The U.S. Environmental Protection Agency has recommended that the Army Corps of Engineers not grant Mountain Valley Pipeline a critical permit to cross several hundred streams in Virginia and West Virginia.
“EPA has identified a number of substantial concerns with the project as currently proposed, including whether all feasible avoidance and minimization measures have been undertaken, deficient characterization of the aquatic resources to be impacted, insufficient assessment of secondary and cumulative impacts and potential for significant degradation, and the proposed mitigation,” EPA Wetlands Branch Chief Jeffrey Lapp wrote in a May 27 letter.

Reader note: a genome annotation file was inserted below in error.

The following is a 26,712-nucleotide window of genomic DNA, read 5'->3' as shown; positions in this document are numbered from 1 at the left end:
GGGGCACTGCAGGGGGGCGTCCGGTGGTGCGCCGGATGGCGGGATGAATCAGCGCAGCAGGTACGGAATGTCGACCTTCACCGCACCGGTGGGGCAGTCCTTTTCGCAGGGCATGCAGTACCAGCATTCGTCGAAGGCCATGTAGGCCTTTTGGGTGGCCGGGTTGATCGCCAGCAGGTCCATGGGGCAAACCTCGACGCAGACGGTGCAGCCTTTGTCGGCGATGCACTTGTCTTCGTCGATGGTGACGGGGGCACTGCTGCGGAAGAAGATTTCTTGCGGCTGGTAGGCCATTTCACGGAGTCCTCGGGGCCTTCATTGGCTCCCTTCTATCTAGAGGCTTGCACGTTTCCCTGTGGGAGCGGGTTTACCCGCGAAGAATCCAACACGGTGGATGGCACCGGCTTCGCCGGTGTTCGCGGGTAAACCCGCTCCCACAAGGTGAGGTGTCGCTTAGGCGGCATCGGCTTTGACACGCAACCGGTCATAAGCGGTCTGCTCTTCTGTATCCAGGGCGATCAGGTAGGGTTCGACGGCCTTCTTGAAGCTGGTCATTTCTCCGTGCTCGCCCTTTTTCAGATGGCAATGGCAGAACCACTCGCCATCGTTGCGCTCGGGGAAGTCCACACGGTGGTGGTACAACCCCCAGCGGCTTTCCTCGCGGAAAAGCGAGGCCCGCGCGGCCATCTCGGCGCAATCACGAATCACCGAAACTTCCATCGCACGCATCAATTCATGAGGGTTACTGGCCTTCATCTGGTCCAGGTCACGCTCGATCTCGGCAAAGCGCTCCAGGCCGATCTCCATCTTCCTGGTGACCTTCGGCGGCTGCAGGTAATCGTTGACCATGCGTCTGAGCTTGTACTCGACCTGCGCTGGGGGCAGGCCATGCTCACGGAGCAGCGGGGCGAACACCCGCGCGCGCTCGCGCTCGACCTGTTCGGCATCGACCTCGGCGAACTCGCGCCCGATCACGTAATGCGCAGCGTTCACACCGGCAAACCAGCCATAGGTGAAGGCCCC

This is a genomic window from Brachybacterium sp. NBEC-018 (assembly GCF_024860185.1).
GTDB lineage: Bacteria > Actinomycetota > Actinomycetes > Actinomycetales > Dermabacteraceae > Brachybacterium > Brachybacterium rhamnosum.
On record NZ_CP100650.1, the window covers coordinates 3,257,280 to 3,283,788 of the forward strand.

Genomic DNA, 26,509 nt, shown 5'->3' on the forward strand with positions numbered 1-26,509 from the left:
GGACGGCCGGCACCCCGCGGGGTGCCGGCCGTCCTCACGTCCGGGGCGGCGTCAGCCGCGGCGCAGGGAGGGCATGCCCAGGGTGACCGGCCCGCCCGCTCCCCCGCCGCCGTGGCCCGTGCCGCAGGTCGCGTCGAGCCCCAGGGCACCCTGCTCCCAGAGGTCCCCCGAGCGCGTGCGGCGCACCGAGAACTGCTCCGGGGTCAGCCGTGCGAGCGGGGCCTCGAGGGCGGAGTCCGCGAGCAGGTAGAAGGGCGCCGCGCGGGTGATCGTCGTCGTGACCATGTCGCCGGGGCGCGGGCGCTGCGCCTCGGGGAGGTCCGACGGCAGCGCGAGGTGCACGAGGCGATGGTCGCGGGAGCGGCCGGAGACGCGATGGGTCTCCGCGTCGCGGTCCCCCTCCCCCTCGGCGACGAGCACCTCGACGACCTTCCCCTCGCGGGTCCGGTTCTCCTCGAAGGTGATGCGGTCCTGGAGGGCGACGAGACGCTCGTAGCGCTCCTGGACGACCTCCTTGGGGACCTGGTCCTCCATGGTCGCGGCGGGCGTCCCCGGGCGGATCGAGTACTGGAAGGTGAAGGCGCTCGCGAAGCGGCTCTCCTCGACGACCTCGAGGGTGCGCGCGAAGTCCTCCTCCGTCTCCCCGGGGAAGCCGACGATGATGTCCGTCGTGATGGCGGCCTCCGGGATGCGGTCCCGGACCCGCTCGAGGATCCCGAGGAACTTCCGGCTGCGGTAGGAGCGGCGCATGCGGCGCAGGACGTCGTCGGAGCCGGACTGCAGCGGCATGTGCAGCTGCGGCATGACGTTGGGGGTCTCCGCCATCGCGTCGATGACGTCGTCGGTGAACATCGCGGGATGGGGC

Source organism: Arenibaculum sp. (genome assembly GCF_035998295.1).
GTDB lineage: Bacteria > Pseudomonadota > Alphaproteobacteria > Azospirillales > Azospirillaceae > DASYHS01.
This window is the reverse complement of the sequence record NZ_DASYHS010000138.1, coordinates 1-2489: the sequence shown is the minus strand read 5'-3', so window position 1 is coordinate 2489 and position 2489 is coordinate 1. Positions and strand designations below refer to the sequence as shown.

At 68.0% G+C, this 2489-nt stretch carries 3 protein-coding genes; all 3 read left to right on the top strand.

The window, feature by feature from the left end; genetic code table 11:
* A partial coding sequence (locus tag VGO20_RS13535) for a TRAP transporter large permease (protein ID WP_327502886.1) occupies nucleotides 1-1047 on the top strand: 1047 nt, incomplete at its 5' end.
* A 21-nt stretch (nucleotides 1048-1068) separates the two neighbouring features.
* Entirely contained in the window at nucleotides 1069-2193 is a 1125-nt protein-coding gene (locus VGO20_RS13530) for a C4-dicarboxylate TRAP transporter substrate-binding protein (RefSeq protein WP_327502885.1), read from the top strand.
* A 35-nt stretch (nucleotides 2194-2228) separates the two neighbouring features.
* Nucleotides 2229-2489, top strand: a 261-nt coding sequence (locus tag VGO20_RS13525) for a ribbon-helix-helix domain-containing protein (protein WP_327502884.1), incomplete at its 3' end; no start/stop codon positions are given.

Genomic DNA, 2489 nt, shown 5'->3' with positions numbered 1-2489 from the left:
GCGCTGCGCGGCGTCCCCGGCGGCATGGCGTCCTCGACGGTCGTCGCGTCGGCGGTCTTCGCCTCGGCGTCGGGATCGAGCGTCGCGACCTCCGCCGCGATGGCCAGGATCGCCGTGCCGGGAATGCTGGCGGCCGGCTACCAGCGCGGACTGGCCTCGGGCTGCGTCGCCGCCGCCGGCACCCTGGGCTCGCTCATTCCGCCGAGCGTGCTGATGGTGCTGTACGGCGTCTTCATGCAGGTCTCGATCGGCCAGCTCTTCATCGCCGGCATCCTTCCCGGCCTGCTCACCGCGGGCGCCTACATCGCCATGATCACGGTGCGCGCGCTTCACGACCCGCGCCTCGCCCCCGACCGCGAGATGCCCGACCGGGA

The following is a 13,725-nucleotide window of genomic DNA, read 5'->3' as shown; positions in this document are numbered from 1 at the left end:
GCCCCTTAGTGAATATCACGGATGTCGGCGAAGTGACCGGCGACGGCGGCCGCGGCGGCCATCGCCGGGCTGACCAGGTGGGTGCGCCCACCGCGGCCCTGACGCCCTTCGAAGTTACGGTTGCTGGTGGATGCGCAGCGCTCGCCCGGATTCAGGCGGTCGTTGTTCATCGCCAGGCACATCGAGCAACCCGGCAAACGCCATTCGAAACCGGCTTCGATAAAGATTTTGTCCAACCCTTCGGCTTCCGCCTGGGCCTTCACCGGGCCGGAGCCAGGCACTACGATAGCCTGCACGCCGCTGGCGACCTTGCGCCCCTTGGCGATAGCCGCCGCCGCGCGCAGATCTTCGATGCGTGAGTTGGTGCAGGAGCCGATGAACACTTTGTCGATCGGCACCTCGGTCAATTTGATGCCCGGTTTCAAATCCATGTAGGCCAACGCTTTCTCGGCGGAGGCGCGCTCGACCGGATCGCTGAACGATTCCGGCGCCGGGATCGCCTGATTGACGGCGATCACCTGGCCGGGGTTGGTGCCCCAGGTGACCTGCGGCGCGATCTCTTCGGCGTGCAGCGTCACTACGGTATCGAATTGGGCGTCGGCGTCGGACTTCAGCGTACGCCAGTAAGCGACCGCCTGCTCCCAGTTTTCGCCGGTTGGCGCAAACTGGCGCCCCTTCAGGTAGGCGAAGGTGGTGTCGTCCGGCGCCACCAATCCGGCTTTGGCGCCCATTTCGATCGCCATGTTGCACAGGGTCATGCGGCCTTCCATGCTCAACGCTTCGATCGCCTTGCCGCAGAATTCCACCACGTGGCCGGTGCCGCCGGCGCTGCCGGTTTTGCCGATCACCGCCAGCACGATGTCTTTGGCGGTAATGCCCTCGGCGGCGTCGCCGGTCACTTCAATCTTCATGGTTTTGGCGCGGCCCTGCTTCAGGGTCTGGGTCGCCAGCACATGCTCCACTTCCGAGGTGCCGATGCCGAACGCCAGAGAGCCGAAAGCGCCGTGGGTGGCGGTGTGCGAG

The letter was released in response to a Freedom of Information Act request by environmental law firm Appalachian Mountain Advocates.
Roy Seneca, a regional spokesperson for the agency, said in an email Thursday that “EPA’s recommendation in the letter still stands.”
Among areas of concern highlighted by the EPA are the Upper Roanoke watershed, which will experience 200 of the project’s proposed 719 stream impacts, and the Middle New watershed, which will see nearly 100 impacts. Numerous Southwest Virginia counties and cities, including Montgomery, Floyd and Roanoke, fall within these watersheds.